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Americans Celebrate Thanksgiving Holiday


Millions of Americans are celebrating the annual Thanksgiving Day holiday with a traditional feast with friends and family.

Millions of Americans are celebrating the annual Thanksgiving Day holiday with a traditional feast with friends and family.
Thanksgiving, which is held in the United States on the 4th Thursday of November, is one of the biggest travel holidays of the year. The day is centered on a meal typically including turkey, potatoes, stuffing, cranberry sauce and pumpkin pie.
U.S. President Barack Obama and his family handed out Thanksgiving meal supplies to needy Washington residents at a local soup kitchen, Martha's Table, on Wednesday.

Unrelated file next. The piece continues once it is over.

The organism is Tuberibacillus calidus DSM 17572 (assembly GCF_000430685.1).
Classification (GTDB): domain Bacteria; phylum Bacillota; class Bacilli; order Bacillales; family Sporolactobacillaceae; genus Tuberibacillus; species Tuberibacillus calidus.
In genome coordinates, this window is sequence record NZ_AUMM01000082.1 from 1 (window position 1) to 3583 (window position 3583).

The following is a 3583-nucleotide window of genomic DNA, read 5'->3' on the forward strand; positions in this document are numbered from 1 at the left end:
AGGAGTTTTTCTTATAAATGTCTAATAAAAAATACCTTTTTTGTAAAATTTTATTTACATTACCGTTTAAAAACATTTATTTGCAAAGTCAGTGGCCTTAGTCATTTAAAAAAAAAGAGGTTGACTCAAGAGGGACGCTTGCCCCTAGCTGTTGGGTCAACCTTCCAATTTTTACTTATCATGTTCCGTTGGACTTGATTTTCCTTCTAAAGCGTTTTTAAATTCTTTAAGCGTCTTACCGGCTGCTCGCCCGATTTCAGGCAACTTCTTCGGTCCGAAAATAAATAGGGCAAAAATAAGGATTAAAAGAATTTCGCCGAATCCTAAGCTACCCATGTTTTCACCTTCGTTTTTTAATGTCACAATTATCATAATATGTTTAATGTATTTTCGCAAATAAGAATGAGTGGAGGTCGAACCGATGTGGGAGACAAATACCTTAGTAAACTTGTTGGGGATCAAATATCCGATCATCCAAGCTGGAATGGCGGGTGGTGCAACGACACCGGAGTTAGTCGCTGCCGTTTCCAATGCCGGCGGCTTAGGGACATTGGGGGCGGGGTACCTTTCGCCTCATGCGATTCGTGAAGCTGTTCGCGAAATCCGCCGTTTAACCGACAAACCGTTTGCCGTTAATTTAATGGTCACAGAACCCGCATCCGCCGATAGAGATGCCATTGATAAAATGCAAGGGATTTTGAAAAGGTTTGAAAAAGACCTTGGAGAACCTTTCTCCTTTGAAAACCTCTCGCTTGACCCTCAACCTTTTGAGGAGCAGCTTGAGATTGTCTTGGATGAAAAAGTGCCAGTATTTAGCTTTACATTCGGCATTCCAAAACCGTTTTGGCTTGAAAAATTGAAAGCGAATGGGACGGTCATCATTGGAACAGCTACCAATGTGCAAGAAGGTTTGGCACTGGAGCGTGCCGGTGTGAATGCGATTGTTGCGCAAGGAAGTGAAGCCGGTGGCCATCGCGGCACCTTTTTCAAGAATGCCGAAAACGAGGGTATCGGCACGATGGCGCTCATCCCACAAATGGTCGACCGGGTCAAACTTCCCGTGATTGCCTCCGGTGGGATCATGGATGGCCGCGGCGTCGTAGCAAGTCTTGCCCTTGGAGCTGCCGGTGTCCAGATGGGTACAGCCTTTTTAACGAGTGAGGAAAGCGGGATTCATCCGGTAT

In his weekly radio address, broadcast Thursday for the holiday, President Obama expressed hope that next Thanksgiving, many of those who lost their jobs in the recession will be back at work.
But Congressman Mike Pence said in the weekly Republican message that the president's $787 billion stimulus plan is not creating jobs and costs too much.
Both President Obama and Congressman Pence also expressed their gratitude to the U.S. military men and women who are apart from their families this Thanksgiving.
On Wednesday, Mr. Obama granted a presidential pardon to a turkey named "Courage," saving the bird from becoming part of a traditional Thanksgiving feast.
In addition to the feast, many Americans are spending the day watching nationally-televised events such as New York City's annual Thanksgiving Day parade, sponsored by Macy's department store, complete with musical performances, elaborate floats and giant inflatable cartoon characters.
The Friday after Thanksgiving is seen as the start to the holiday shopping season, with many stores offering big discounts and opening in the pre-dawn hours for a rush of shoppers.
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